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EdgeAvatar: An Edge Computing System for Building Virtual Beings

Donald Bren School of Information and Computer Science, University of California, Irvine Irvine, CA 92617, USA
Author to whom correspondence should be addressed.
Electronics 2021, 10(3), 229;
Received: 30 December 2020 / Revised: 12 January 2021 / Accepted: 18 January 2021 / Published: 20 January 2021


Dialogue systems, also known as conversational agents, are computing systems that use algorithms for speech and language processing to engage in conversation with humans or other conversation-capable systems. A chatbot is a conversational agent that has, as its primary goal, to maximize the length of the conversation without any specific targeted task. When a chatbot is embellished with an artistic approach that is meant to evoke an emotional response, then it is called a virtual being. On the other hand, conversational agents that interact with the physical world require the use of specialized hardware to sense and process captured information. In this article we describe EdgeAvatar, a system based on Edge Computing principles for the creation of virtual beings. The objective of the EdgeAvatar system is to provide a streamlined and modular framework for virtual being applications that are to be deployed in public settings. We also present two implementations that use EdgeAvatar and are inspired by historical figures to interact with visitors of the Venice Biennale 2019. EdgeAvatar can adapt to fit different approaches for AI powered conversations.

1. Introduction

Ever since Alan Turing published his article titled “Computing Machinery and Intelligence” [1], there has been a coordinated effort by the computing community to generate systems that can have human-like conversations. These are known as dialogue systems and they generally involve several sub-fields of computer science, linguistics, and cognitive science, making them a true interdisciplinary product.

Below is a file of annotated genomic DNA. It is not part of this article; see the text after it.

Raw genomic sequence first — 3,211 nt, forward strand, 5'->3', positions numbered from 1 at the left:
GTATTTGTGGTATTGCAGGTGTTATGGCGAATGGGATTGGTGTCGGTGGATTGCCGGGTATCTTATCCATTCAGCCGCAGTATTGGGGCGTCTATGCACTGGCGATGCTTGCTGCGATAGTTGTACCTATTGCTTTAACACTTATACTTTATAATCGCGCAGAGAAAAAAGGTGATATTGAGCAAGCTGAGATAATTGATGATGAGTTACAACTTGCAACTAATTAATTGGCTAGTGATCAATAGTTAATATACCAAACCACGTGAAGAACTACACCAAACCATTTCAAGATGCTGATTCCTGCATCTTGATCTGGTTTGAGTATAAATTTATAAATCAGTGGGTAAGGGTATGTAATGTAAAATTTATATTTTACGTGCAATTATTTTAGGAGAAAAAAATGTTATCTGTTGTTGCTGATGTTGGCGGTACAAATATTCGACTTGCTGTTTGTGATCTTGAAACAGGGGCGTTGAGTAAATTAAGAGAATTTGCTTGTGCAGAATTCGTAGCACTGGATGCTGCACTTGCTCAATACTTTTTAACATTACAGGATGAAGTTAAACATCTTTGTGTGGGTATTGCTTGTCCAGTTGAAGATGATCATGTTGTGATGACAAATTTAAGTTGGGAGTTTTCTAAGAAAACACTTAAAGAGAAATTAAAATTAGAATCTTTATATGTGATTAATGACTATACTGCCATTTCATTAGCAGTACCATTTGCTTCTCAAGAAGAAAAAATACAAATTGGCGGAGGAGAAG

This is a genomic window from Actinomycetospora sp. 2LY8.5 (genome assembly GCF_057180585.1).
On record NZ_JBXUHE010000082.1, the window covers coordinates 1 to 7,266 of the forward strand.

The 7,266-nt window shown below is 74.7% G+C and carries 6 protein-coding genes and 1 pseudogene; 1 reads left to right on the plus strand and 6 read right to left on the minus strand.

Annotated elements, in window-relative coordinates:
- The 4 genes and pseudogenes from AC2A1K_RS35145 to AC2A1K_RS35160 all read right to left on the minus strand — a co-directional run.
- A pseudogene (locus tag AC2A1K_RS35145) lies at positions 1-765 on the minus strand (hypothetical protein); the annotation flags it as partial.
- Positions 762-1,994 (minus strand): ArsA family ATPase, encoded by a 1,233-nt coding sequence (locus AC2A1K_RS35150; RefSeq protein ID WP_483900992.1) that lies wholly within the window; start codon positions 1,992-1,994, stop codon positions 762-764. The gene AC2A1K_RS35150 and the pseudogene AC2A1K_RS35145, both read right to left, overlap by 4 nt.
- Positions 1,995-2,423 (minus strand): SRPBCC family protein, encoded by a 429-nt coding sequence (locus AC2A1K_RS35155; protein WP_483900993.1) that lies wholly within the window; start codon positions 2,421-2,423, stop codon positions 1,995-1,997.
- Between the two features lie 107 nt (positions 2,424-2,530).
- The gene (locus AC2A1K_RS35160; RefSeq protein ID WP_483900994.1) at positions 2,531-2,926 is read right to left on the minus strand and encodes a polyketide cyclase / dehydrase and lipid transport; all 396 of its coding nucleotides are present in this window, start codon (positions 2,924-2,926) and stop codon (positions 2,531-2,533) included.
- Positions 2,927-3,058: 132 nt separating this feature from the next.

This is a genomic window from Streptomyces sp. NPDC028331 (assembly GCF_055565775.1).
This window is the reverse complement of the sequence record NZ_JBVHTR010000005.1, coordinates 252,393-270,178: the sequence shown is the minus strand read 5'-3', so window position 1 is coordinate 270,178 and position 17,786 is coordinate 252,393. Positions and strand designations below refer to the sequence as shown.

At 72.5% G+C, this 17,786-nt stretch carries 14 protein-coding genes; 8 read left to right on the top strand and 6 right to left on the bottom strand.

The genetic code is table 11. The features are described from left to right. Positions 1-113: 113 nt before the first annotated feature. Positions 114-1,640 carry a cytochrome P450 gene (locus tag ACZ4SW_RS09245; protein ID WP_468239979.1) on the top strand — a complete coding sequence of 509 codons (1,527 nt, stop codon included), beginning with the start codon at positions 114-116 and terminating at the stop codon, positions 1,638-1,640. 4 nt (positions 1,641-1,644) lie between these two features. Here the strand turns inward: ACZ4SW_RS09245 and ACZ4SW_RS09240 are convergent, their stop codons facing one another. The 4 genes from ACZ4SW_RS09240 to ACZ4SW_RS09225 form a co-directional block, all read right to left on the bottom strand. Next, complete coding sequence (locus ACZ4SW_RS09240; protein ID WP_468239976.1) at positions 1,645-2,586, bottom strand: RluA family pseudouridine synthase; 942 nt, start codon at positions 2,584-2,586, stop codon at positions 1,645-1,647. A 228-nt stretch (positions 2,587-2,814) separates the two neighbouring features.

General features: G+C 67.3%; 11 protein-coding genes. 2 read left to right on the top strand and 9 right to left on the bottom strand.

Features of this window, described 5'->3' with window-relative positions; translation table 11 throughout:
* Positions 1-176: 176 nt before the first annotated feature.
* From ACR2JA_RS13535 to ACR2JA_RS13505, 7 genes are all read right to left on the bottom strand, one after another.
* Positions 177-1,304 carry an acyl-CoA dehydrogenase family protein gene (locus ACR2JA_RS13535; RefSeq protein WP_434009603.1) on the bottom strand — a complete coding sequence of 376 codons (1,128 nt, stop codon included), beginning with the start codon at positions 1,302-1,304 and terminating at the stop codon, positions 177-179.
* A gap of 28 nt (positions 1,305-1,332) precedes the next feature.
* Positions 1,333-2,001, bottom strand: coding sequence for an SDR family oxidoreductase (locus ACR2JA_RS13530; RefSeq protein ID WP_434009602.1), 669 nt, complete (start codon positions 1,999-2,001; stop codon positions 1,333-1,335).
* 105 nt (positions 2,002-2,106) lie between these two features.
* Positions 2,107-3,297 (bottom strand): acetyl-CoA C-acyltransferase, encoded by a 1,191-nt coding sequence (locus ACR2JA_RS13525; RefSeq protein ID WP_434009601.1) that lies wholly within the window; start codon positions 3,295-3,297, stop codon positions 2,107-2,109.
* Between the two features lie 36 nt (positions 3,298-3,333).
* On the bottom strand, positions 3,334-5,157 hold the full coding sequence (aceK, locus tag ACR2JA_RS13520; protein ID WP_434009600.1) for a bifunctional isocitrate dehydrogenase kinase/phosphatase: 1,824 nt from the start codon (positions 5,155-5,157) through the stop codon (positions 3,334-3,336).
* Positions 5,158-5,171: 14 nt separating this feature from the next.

Dialogue systems can have different objectives. For example, the typical virtual assistant found in most of today’s smart devices are task-oriented systems, conversational agents that interpret human instructions with specific goals. On the other hand, an agent with the sole objective of lengthening a conversation, without any specific task in mind, is known as a chatbot [2]. With the popularity of artificial intelligence, chatbots have become more robust and are commercially available in several disciplines [3]. If the chatbot has artistic elements and tries to emulate a personality to evoke an emotional response from the user, it is considered a virtual being. Virtual beings use all kinds of algorithmic approaches and sensory stimulus to converse with users and simulate the presence of an actual human behind such interaction. The term is new [4] and meant to separate the artistic aspect of these systems from other chatbots. For successful deployment in public settings, it is essential to create robust, flexible and immersive virtual beings that allow for artistic freedom and expressiveness.

1.1. Edge Computing

Recent technological advances and availability of computational resources in embedded devices have given rise to a novel paradigm called Edge Computing. The idea behind Edge Computing is to bring data processing to where the data originates, i.e., at the edge of the network. With the availability of artificial intelligence dedicated processors and high speed Internet, we can design layered processing where critical tasks are prioritized and compute intensive data analysis tasks are offloaded to the middle layer or to the Cloud where additional resources are available. One of the important decisions when designing an Edge Computing network is to allow for a middle-ware to handle communication with the Cloud and to allow for a level of independence among edge devices that don’t depend on Cloud services [5]. Figure 1 shows a diagram of a typical Edge Computing layout and topology. Dialogue systems usually include compute intensive tasks that are ideal for middle-ware offloading that would allow for a more natural workflow.

1.2. Contribution